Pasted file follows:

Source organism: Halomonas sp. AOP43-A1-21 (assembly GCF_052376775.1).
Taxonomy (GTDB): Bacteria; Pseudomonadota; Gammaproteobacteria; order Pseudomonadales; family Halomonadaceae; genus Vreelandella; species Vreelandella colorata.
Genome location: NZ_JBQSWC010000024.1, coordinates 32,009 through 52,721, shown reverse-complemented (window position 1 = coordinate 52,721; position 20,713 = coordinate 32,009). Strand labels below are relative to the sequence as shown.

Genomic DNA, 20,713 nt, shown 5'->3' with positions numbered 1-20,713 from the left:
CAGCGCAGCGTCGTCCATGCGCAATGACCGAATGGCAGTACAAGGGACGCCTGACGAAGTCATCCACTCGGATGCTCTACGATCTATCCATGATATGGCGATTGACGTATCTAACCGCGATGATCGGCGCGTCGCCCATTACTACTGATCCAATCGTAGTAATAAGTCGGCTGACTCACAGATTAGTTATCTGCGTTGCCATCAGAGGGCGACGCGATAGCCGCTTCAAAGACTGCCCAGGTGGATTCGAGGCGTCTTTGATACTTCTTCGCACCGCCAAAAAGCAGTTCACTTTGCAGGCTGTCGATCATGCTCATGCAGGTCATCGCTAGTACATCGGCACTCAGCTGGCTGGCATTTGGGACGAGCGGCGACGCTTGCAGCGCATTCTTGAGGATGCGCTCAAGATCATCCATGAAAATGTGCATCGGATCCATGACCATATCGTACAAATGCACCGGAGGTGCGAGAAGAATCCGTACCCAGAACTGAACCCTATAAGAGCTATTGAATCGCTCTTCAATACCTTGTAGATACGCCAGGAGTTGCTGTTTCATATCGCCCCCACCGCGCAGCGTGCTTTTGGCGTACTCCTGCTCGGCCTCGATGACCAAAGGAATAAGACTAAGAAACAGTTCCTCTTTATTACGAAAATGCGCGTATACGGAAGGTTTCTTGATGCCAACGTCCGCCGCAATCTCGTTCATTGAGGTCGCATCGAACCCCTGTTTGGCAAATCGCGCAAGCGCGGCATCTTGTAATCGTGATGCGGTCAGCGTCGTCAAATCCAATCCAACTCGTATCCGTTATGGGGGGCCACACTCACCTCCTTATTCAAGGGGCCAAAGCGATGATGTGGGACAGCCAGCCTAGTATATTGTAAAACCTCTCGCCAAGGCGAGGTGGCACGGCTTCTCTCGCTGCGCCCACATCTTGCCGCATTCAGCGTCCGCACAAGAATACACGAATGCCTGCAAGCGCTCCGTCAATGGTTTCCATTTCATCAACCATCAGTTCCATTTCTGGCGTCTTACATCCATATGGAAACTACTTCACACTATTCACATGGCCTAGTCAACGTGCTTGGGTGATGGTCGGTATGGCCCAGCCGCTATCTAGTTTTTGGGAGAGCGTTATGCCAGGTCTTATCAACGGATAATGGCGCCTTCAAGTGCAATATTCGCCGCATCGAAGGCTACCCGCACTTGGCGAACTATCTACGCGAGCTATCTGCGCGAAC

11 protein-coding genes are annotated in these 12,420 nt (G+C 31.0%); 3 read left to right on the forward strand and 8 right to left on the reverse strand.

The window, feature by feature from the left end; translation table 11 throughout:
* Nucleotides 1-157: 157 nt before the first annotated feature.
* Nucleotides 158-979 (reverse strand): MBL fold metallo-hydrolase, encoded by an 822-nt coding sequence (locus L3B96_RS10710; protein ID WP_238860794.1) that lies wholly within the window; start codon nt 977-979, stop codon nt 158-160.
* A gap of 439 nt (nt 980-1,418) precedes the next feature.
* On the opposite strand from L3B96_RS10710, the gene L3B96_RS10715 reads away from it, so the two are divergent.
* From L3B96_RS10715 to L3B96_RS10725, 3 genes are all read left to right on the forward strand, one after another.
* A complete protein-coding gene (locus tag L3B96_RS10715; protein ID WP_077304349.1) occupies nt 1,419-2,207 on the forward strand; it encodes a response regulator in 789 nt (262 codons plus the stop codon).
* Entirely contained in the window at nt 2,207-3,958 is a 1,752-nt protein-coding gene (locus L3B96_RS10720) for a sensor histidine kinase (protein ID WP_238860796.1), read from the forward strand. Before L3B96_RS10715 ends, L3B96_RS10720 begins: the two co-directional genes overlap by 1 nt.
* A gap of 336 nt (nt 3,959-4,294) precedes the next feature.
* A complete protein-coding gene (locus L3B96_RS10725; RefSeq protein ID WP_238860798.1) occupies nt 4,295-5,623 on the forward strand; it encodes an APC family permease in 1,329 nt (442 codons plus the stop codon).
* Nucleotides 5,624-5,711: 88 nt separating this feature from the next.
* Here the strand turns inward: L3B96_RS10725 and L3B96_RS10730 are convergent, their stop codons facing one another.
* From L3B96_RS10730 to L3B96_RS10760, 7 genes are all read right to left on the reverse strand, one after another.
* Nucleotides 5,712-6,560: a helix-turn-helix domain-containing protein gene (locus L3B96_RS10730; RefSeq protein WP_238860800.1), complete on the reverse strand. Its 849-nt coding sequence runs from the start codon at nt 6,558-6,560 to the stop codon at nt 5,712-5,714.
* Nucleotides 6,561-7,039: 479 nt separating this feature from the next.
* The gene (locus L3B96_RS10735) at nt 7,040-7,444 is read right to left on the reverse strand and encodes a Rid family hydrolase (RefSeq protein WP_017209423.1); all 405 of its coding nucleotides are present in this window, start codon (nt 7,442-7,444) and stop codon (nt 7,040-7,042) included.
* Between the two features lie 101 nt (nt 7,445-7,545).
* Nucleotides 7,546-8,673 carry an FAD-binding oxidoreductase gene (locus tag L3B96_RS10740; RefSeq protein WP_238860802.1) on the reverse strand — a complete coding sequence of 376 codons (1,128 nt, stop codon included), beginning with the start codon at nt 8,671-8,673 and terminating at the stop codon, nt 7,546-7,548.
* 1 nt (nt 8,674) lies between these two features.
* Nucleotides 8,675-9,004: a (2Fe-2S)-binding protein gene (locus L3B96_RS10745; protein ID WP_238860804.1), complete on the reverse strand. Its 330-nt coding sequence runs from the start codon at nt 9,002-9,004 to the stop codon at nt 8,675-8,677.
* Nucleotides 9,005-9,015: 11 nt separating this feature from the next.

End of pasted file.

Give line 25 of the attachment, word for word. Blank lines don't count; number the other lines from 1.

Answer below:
* 1 nt (nt 8,674) lies between these two features.